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Microcontroller Programming » Simple UART code

April 12, 2012
by Blackbird
Blackbird's Avatar

Got the scoreboard sensor code figured out thanks to your help, and a friend's.

I think I am over thinking this UART stuff, but it is just not sinking in. I have read the info in the library, and all of the UART posts in the forum.

I am trying to get the micro to send info to a RCSystems DoubleTalk RC8660 text to voice chip. I just need to send simple text strings and ASCII strings.

I am using the setup info from the UART.c below.

void uart_init() {
  // set baud rate
  UBRR0H = 0;
  UBRR0L = 7;   // for 115200bps with 14.7456MHz clock
  // enable uart RX and TX
  UCSR0B = (1<<RXEN0)|(1<<TXEN0);
  // set 8N1 frame format
  UCSR0C = (1<<UCSZ01)|(1<<UCSZ00);

  // set up STDIO handlers so you can use printf, etc
  fdevopen(&uart_putchar, &uart_getchar);

I have tried to combine this with the printf & uart_write codes but keep getting errors.

I do not need to receive anything from the sound chip.

What am I missing? Is there more micro setup code that I need?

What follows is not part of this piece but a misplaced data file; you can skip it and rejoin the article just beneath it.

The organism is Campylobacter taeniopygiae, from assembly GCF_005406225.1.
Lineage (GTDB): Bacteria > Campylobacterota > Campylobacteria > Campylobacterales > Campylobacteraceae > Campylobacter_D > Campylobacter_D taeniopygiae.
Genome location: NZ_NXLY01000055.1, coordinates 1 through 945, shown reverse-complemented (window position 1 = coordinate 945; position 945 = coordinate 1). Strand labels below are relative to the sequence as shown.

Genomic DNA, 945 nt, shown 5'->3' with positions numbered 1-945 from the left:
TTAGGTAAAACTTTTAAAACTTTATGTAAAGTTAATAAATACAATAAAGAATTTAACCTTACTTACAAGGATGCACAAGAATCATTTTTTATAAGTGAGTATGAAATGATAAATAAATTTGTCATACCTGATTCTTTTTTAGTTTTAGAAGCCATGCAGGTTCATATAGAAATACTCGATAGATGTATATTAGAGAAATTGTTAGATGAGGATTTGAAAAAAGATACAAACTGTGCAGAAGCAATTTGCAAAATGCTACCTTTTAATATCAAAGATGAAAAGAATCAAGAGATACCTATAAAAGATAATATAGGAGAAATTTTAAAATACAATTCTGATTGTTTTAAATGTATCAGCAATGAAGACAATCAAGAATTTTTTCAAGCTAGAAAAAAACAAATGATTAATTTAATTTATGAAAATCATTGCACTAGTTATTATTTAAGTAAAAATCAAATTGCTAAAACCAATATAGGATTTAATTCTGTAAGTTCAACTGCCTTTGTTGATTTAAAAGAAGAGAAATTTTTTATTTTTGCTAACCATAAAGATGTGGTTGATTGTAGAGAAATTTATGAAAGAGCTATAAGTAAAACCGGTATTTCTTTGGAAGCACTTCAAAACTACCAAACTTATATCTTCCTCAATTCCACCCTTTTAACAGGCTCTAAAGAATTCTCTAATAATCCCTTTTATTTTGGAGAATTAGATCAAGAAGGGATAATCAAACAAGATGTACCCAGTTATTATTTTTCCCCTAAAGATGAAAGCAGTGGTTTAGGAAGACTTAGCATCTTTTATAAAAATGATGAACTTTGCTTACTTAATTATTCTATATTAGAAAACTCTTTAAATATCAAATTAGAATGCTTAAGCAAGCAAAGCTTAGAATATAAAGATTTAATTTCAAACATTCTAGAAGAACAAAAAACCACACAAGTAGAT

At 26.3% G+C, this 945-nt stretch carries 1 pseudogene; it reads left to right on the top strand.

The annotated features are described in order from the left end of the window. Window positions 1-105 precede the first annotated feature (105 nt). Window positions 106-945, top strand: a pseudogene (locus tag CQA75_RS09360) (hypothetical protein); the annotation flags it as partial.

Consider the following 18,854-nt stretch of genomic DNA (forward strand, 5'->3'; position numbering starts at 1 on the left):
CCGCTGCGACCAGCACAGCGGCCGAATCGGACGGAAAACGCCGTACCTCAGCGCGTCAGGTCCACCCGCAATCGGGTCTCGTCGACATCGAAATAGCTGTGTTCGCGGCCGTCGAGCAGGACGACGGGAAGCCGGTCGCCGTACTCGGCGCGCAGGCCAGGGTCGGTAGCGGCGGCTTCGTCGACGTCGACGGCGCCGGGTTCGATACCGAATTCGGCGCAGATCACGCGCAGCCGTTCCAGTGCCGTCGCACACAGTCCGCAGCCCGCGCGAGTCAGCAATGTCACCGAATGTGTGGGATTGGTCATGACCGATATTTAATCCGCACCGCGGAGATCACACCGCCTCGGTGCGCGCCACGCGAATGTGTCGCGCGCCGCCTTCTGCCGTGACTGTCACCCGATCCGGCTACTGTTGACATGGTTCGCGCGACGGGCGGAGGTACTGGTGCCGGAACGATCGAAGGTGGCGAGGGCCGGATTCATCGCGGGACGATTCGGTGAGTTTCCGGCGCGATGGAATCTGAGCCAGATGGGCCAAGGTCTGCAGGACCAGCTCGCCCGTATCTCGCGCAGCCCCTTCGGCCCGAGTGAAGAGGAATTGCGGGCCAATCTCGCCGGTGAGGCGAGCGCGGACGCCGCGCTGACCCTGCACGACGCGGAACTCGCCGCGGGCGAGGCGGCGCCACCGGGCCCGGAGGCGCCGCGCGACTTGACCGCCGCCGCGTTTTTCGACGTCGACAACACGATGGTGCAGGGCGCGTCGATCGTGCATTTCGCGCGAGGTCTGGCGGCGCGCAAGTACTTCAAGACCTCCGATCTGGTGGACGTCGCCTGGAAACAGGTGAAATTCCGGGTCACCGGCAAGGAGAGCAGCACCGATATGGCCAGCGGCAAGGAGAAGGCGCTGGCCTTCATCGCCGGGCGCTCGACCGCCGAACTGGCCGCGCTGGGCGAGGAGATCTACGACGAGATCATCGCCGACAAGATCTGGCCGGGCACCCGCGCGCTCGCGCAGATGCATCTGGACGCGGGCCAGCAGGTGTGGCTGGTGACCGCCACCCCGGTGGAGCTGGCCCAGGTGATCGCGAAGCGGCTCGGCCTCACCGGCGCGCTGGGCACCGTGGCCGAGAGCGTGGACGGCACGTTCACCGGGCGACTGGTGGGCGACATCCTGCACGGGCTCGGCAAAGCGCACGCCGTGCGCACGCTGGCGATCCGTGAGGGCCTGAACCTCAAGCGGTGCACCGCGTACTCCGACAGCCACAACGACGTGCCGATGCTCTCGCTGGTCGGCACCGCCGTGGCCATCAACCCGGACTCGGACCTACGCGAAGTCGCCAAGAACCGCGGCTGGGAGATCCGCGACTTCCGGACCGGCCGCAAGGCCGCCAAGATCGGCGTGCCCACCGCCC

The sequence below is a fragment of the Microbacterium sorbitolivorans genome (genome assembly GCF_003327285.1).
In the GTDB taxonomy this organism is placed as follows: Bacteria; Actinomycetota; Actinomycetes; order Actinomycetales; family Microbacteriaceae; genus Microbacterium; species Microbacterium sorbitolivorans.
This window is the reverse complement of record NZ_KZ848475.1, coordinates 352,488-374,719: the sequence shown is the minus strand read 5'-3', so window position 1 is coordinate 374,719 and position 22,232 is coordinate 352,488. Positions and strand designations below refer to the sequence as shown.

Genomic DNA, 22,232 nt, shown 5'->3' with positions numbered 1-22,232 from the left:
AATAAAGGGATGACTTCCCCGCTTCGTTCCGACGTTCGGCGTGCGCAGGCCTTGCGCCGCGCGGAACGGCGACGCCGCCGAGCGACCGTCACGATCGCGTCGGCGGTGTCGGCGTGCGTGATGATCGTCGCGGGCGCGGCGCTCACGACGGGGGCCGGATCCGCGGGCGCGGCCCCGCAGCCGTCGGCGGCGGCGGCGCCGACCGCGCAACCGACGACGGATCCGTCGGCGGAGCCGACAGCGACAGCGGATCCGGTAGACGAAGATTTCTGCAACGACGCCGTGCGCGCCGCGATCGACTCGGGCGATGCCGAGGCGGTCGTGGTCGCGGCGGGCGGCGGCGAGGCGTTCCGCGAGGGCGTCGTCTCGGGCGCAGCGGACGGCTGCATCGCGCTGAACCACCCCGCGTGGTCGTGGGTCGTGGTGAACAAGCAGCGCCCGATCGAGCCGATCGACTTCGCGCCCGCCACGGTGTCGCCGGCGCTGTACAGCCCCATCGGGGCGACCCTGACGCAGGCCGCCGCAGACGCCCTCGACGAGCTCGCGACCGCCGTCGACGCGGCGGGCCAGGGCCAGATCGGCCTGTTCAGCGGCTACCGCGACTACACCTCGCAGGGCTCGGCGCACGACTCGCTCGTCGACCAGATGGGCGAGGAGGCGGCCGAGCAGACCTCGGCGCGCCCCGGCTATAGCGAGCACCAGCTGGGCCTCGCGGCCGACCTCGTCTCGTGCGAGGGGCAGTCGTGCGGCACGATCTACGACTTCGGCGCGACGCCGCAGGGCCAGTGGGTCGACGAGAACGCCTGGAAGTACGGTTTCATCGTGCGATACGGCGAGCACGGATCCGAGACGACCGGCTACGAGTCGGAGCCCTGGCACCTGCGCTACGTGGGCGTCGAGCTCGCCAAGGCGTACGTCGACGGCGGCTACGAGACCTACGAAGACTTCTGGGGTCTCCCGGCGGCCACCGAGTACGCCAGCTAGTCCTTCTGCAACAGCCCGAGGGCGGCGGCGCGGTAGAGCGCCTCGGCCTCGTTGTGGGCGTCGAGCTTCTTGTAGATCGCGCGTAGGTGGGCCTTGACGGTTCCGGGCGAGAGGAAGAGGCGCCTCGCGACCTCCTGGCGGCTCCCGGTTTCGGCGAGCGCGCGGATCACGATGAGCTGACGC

There must be a simple way to send the strings that I am overlooking.

Thanks for helping with my learning.

April 12, 2012
by pcbolt
pcbolt's Avatar

Wow... that is an amazing chip.

Just a few questions.

  • What kind of errors are you getting?
  • Have you tried to talk to a PC with your code and the NK cable?
  • What does your wiring look like?
  • What is the operating voltage of the RC8660 (5v or 3.3v)?

Hope you can post a video when it works.

April 13, 2012
by Blackbird
Blackbird's Avatar

I guess I should back up a bit. This is my first attempt at using the UART to send from my coding. I have not tried any RS232 stuff to the computer other than the normal programming of the chip. The errors are all in the coding during compiling (I can get more specific when I get home), so that is where I am having a problem. Trying to get the code to even compile. Apparently I am much better at reverse engineering code for new features than creating it.

I have not even connected to the 8660 yet. Most of the code I have seen is receiving as well as sending, which may be adding to my confusion.

I was looking for the simple, initilize the chip to send, send text string with this code.

When I do hook the 2 together, they will both be running at 3.3v to keep things simple. I already have a simple LED program on the chip at 3.3v so I know that it is working OK. Just can't get past the coding steps.

The plan is to have the text strings in IF statements for specific scores, like the win, where it will just send the string to the chip. The 8860 automatically converts any text string sent to it to voice. Once that is done, I will start working on the recorded sounds/messages.

I will certainly post the project video/pictures once it is working properly. Thanks again for your time and patience.

April 13, 2012
by Blackbird
Blackbird's Avatar